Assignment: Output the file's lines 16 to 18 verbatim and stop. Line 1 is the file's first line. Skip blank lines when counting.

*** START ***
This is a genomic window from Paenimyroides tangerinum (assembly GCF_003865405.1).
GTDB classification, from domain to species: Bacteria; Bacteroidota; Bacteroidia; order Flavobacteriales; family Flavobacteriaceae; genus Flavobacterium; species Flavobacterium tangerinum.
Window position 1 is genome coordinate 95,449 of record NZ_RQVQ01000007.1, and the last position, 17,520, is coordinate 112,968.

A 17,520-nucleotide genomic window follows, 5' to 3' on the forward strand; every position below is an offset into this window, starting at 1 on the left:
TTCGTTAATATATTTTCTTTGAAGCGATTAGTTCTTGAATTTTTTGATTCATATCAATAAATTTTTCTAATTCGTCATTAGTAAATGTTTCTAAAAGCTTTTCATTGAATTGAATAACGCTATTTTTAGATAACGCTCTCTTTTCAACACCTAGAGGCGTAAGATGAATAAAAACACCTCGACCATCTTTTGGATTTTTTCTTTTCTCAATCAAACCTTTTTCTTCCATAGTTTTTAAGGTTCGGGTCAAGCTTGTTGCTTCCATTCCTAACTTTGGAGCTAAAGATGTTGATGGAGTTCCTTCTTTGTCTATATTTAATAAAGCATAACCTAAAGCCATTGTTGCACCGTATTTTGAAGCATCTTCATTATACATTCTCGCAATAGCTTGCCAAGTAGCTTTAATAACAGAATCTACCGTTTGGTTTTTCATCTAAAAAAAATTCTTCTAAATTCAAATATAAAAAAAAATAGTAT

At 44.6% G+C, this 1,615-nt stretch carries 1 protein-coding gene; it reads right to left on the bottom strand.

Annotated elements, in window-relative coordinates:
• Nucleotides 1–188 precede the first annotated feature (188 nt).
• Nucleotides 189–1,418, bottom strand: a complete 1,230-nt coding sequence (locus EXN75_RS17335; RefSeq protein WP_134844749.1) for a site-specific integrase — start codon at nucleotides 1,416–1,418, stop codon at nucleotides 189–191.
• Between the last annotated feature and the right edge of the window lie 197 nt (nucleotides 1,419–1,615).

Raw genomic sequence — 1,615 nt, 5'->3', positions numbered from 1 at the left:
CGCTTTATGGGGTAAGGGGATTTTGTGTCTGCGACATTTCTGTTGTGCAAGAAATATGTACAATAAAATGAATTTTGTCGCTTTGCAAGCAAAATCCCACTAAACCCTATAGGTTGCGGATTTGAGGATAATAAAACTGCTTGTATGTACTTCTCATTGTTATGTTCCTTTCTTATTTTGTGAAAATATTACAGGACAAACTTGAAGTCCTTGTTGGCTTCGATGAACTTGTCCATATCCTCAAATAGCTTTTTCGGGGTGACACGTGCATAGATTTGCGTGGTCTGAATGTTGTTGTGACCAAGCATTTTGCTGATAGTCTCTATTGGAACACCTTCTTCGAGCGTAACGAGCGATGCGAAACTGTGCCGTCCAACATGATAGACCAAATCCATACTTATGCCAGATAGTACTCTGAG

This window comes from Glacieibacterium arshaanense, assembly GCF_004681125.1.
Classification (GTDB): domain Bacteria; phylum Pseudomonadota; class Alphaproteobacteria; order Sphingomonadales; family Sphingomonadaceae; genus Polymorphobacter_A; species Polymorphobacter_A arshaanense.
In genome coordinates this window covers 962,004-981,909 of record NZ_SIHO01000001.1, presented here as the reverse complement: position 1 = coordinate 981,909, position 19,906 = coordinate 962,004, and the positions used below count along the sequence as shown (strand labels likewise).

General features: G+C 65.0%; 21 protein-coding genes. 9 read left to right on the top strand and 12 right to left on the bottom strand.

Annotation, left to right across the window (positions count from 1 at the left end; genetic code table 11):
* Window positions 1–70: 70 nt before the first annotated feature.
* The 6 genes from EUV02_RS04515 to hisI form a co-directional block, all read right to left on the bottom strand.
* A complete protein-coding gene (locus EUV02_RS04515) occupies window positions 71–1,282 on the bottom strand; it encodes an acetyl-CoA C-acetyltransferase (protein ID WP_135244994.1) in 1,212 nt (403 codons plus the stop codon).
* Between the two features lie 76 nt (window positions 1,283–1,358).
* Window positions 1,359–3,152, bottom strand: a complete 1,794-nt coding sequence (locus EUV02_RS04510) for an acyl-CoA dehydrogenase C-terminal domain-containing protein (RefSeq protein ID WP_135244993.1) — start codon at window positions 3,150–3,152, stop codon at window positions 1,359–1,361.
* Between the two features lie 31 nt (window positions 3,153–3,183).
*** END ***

General features: G+C 65.0%; 21 protein-coding genes. 9 read left to right on the top strand and 12 right to left on the bottom strand.

Annotation, left to right across the window (positions count from 1 at the left end; genetic code table 11):
* Window positions 1–70: 70 nt before the first annotated feature.